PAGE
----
Problems and solutions for Management Systems

Too often we forget that the ISO 9001 Standard, like any other standard, is a tool and like all tools it can be used well or badly.

Most of the problems that afflict management systems are the result of a fundamentally wrong or, at least, obsolete approach in light of the evolution that has taken place over time

In 85% of cases the effectiveness of a Management System is closely linked to its history and largely depends on who, and when, designed it:

  • When dealing with ISO 9001 Quality Systems created before the 2000s, it is very easy to understand that they are just rehashes of what was a real nightmare of bureaucracy at the time.
  • Quality Systems created before 2015, on the other hand, can be recognized at first sight as they contain a series of procedures with a review date that is at least 10 years old.
  • The most recent Management Systems, in the vast majority of cases, have a very similar approach, as they are the offspring of models created in the 1990s and updated based on the new provisions of the Standard.

The first concrete result of using obsolete tools is that their management takes up time and makes bringing value into the company very complex.

So why do companies continue to use the same organizational tools as 30 years ago without taking into account the technological, methodological and regulatory evolution that has occurred all around?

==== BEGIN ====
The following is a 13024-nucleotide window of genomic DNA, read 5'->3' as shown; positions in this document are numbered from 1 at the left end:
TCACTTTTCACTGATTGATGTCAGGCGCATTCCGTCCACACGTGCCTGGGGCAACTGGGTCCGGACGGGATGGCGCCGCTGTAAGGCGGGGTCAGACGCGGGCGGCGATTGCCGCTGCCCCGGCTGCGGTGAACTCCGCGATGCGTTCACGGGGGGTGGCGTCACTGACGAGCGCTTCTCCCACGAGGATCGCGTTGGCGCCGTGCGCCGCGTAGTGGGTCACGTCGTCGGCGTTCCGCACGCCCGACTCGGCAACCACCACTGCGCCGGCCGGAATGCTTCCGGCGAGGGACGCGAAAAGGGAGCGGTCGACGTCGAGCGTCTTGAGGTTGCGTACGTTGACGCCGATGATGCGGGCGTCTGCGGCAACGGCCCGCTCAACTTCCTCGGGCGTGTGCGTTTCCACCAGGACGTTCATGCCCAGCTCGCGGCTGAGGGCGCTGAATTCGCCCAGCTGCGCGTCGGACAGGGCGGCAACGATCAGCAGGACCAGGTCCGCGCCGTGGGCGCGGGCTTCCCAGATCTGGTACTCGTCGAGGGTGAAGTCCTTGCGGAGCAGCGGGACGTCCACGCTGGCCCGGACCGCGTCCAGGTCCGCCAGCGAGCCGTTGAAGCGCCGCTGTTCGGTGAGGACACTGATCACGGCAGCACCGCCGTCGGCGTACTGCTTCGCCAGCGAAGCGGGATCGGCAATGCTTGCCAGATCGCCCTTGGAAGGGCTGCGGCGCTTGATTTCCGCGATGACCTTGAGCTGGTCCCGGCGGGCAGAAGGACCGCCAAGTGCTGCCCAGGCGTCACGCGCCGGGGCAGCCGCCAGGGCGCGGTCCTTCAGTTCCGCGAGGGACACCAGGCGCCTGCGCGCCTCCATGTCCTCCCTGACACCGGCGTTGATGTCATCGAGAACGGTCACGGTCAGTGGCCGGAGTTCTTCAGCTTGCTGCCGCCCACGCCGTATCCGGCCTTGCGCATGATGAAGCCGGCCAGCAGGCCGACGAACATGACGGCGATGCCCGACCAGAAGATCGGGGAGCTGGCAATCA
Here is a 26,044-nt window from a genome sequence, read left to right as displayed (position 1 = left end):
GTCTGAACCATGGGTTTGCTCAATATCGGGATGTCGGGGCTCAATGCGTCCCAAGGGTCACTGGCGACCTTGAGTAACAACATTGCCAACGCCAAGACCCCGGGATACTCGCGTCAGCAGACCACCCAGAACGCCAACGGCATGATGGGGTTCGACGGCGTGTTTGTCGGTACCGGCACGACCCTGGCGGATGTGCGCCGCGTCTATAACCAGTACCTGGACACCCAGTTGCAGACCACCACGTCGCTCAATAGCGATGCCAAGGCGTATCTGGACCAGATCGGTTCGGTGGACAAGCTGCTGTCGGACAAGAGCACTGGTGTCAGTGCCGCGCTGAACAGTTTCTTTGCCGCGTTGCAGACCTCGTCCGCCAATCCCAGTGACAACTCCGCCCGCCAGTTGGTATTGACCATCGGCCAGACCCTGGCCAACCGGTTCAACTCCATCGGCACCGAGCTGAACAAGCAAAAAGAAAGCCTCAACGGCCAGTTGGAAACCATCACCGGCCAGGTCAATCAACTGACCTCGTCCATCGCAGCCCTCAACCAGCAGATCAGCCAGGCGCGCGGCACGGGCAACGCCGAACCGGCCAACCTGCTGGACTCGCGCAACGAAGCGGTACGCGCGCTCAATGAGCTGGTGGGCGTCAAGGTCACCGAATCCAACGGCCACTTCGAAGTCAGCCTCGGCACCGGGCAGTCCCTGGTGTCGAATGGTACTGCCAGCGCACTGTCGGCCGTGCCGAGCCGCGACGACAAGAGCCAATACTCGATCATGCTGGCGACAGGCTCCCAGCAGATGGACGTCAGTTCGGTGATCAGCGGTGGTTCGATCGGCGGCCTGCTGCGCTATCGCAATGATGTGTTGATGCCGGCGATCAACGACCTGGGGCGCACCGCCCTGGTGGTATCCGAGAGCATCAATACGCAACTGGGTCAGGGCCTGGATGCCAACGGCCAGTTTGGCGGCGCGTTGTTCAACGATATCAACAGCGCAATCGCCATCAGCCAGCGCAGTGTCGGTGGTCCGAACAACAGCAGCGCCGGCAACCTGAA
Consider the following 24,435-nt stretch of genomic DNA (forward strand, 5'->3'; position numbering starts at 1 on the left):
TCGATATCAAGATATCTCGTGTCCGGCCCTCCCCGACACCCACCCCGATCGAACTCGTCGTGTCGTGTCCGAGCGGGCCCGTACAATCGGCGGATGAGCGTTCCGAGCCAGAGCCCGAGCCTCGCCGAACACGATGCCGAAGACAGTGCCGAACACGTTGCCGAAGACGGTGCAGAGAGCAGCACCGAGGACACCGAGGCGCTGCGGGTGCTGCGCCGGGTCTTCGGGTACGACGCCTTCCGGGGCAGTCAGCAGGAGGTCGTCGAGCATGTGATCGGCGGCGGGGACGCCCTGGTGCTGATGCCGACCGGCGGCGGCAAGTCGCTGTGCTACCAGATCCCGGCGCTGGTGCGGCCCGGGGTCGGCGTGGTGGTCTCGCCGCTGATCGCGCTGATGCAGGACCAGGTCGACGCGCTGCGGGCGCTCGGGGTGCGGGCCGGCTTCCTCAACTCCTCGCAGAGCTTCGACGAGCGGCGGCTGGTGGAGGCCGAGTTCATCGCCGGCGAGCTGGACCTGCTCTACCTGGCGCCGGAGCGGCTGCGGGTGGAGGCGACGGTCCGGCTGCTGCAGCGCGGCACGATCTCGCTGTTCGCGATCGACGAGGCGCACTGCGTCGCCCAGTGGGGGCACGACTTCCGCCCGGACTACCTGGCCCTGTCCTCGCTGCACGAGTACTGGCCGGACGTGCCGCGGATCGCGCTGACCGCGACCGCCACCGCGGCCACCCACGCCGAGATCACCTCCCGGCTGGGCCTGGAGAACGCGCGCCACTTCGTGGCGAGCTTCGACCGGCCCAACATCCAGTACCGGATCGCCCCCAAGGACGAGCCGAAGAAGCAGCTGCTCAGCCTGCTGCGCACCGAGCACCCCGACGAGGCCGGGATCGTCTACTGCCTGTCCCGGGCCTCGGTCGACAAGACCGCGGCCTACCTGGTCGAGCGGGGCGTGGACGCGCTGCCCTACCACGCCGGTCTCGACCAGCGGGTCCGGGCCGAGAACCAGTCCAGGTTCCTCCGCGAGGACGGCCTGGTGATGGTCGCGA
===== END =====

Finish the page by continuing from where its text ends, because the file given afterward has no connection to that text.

This is what leads the enterprises to run under Audit to put things in order, reinforcing the idea that “the Quality System is just bureaucracy”. By analyzing the main problems that afflict Management Systems it is possible to identify the causes of a self-reinforcing vicious circle that has dragged Small and Medium Enterprises into a sea of bureaucracy from which they struggle to escape

High costs

The objection on costs is as old as the world and high costs represent the father of all the other objections we will talk about. Anyone with a minimum of commercial training knows very well that cost is never a problem when contrasted with benefits.

Limiting the advantages of a management system  only to the commercial sphere, automatically leads to the idea that the company is paying the toll booth to be able to enter the motorway and run its business. Seen from this perspective, any euro more than strictly necessary to obtain the “sticker” is perceived as superfluous and we all know very well how competitive the certification market is.

If you are a consultant you will also understand well why negotiations with the client are always downwards. The customer is not buying the Quality System, he is buying the certificate he needs to run his business

Complexity of the Standard

If costs are the father of all objections, complexity is the mother.

The ISO 9001 standard is a document hard to understand. However, we can compare it to a car: there are people who know every detail of it, people who limit themselves to driving it occasionally, up to those who drive it to the limit on tracks full of curves or rough roads.

In the same way, the Standard can also be read and applied at different levels to get different benefits: the more you study and delve into it, the more you practice and use it, the more natural it becomes to get on board and set off.